“This last time that I went to Kenya, I asked God, ‘What do you want me to do?’ Because the second time I went, the Lord had me take money out of my own retirement fund. And so I did that twice. I’m not good at asking people for money because I want them to give because it’s out of their heart. And so I was praying to the Lord, ‘What do you want me to do this time because we’re going to need to pay these teachers continuously. There’s going to be things along the way. How do you want me to do this?’ And so I wrote a letter to some people and shared what we had done through the journey. “I’ll never forget this day. I’m up in my office and I go down stairs before I leave at midnight. I check the mail and I go to put some money into the offering box. There was a check for $7,777.77 and I literally fell to my knees and started crying. And I said, ‘Thank you God and forgive me for not having as much faith’ because he reminded me if it’s God’s will, he will pay the bill. I can’t imagine him having us start this school and just say ‘Just kidding’ to children, because all the children are depending on it and not only the children it’s the teachers whose lives are being affected.”

The teachers were being paid about $100 per month. Packer continues, “Before we went over this last time, God really put on my heart to increase their salary by 50%. We told them, ‘We’re going to take a leap of faith and we’re going to pay the teachers 50% more.’“ The other staff also received an increase but not 50%. “I said, ‘I can’t guarantee that we’re going to do this every month because whatever we get we will give. It’s a blessing to be a blessing. But you pray for us like we pray for you, because God is the God of more than enough and if it’s His will, He will pay the bill. So we’re going to take a leap of faith and bless you guys.’ They were overwhelmed. Praise God, I just sent the money over last week. And we probably have less than we’ve ever had before in our bank account, but I knew that God’s going to do it. So we sent the money for these people. And we’re talking 300 lives just at the school.”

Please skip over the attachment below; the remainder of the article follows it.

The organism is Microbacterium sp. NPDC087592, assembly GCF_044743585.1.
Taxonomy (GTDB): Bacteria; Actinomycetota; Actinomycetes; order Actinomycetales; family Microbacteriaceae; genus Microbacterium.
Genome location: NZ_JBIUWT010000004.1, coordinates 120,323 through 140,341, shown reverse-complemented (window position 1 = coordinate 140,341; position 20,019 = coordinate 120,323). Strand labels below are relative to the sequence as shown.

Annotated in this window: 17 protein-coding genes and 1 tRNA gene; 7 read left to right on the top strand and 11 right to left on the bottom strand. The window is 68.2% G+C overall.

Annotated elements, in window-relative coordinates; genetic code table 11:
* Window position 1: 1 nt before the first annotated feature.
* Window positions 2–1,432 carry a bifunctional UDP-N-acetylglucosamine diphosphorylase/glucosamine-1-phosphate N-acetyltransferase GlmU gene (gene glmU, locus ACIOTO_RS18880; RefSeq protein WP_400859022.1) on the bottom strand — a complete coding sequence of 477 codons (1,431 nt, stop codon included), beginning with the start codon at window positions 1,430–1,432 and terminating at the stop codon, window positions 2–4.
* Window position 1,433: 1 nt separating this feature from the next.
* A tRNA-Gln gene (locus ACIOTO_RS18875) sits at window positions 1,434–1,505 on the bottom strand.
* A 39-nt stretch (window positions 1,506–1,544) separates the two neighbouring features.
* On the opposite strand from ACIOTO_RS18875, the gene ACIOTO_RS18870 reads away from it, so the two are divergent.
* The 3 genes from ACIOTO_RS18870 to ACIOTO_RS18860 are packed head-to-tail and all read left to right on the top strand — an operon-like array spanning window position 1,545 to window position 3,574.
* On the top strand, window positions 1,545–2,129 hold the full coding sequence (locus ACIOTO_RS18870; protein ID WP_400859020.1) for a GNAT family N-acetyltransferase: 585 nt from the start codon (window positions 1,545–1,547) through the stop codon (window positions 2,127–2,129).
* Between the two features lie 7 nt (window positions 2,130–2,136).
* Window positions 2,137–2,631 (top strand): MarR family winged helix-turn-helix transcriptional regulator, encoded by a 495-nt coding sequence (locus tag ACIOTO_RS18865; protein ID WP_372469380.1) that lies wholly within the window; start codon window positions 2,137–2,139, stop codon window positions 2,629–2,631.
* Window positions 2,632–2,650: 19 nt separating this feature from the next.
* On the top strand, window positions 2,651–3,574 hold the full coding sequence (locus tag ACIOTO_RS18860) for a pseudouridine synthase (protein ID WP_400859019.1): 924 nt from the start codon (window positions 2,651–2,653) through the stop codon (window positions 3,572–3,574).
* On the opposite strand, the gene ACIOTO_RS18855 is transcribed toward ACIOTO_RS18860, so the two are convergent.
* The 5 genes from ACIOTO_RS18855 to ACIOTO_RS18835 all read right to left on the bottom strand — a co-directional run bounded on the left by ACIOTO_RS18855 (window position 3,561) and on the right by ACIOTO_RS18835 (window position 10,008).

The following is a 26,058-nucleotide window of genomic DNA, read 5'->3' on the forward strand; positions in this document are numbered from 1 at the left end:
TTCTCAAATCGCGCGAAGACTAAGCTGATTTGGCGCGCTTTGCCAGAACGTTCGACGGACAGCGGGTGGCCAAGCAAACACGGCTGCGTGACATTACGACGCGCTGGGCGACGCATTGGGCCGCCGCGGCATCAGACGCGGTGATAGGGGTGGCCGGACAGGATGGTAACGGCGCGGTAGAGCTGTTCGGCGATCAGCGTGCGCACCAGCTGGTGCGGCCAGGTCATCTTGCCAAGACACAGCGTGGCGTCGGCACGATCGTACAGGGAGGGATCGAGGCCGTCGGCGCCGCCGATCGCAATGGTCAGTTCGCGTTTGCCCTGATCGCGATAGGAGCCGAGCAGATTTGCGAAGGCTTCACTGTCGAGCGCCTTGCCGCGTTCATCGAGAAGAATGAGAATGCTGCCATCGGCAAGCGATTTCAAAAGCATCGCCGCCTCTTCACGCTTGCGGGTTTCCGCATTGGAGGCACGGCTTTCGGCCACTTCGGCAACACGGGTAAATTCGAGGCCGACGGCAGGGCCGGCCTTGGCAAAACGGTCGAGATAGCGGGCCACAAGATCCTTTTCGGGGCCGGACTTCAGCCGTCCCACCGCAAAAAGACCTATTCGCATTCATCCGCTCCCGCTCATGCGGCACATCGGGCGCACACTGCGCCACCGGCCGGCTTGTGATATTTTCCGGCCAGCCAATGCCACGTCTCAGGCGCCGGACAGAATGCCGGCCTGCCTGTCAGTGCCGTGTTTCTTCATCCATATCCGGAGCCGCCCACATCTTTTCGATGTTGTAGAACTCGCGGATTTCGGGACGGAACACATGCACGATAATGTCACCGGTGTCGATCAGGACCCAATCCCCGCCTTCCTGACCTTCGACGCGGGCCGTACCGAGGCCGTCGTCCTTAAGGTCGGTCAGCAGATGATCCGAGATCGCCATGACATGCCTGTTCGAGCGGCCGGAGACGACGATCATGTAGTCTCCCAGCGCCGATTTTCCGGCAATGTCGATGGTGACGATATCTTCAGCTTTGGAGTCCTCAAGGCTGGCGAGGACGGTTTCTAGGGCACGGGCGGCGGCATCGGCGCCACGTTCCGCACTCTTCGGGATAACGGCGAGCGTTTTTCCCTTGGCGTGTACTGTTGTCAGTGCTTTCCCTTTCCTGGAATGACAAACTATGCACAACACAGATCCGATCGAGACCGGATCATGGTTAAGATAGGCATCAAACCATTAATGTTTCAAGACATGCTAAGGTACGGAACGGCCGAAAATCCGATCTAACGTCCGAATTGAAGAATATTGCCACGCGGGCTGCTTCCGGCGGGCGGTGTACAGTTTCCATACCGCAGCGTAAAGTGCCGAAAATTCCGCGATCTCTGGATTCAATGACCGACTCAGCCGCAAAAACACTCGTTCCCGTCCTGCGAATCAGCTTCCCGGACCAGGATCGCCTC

The two meals per day that are fed to the children is often the only food the children are getting. The  daily cost of feeding the 270 children is $57. In the morning the children get porridge. Their second meal is ugali which is maze, tea, and boiled cabbage. “That’s their favorite.” Owens winces and says, “I’m glad THEY like it.”

When the Lighthouse team arrived at the school, there were no books. The teachers were using google to find information. “When we found that out, we went to a bookstore and bought them about $1,000 worth of curriculum. It was like Christmas for them. Some of the teachers have opportunities to work at better schools that would pay more, but they love the vision of what is happening at the Lighthouse Touch of Love School.” Going to school is not free in Kenya. “And then Todd, being handy as he is, was amazing. He went and got some plywood and built a classroom inside that they’re going to be able to use.” Owens says the plywood over there is very flimsy and about 1/8” thick.

In our next edition the three travelers reflect upon their journey. The Lighthouse is located at 111 Balsam, Ridgecrest. It is open for prayer and worship Monday – Saturday with a midweek service on Thursdays at 7pm and City Prayer on Wednesday at noon, Mens Group Friday nights at 6:30 and a Grief Group every other Tuesday at 6pm. They also have a food pantry for anybody for any reason. Contributions can be mailed, dropped in the donation box or online with a link on Facebook: